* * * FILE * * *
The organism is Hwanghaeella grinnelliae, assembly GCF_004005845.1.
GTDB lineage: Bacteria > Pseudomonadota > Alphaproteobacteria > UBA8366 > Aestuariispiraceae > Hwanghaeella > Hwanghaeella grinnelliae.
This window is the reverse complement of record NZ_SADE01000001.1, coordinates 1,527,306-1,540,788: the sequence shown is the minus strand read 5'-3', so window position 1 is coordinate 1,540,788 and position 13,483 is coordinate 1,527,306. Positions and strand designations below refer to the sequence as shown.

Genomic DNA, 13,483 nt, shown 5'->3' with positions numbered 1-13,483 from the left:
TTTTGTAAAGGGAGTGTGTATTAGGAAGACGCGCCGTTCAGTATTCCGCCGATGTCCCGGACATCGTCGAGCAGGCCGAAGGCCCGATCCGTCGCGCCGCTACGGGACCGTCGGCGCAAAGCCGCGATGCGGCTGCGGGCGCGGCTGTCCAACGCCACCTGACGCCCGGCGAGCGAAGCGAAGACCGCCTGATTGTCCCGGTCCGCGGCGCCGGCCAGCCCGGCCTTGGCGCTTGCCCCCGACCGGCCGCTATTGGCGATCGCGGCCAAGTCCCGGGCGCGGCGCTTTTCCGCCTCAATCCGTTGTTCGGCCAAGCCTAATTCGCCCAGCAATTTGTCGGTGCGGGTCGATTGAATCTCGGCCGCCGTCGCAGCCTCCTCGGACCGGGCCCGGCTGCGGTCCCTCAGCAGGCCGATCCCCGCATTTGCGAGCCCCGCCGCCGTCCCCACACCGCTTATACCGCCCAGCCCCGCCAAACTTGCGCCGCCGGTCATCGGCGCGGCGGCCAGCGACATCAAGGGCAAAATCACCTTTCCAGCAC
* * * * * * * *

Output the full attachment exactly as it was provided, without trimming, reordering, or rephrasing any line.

The organism is Hwanghaeella grinnelliae, assembly GCF_004005845.1.
GTDB lineage: Bacteria > Pseudomonadota > Alphaproteobacteria > UBA8366 > Aestuariispiraceae > Hwanghaeella > Hwanghaeella grinnelliae.
This window is the reverse complement of record NZ_SADE01000001.1, coordinates 1,527,306-1,540,788: the sequence shown is the minus strand read 5'-3', so window position 1 is coordinate 1,540,788 and position 13,483 is coordinate 1,527,306. Positions and strand designations below refer to the sequence as shown.

Genomic DNA, 13,483 nt, shown 5'->3' with positions numbered 1-13,483 from the left:
TTTTGTAAAGGGAGTGTGTATTAGGAAGACGCGCCGTTCAGTATTCCGCCGATGTCCCGGACATCGTCGAGCAGGCCGAAGGCCCGATCCGTCGCGCCGCTACGGGACCGTCGGCGCAAAGCCGCGATGCGGCTGCGGGCGCGGCTGTCCAACGCCACCTGACGCCCGGCGAGCGAAGCGAAGACCGCCTGATTGTCCCGGTCCGCGGCGCCGGCCAGCCCGGCCTTGGCGCTTGCCCCCGACCGGCCGCTATTGGCGATCGCGGCCAAGTCCCGGGCGCGGCGCTTTTCCGCCTCAATCCGTTGTTCGGCCAAGCCTAATTCGCCCAGCAATTTGTCGGTGCGGGTCGATTGAATCTCGGCCGCCGTCGCAGCCTCCTCGGACCGGGCCCGGCTGCGGTCCCTCAGCAGGCCGATCCCCGCATTTGCGAGCCCCGCCGCCGTCCCCACACCGCTTATACCGCCCAGCCCCGCCAAACTTGCGCCGCCGGTCATCGGCGCGGCGGCCAGCGACATCAAGGGCAAAATCACCTTTCCAGCAC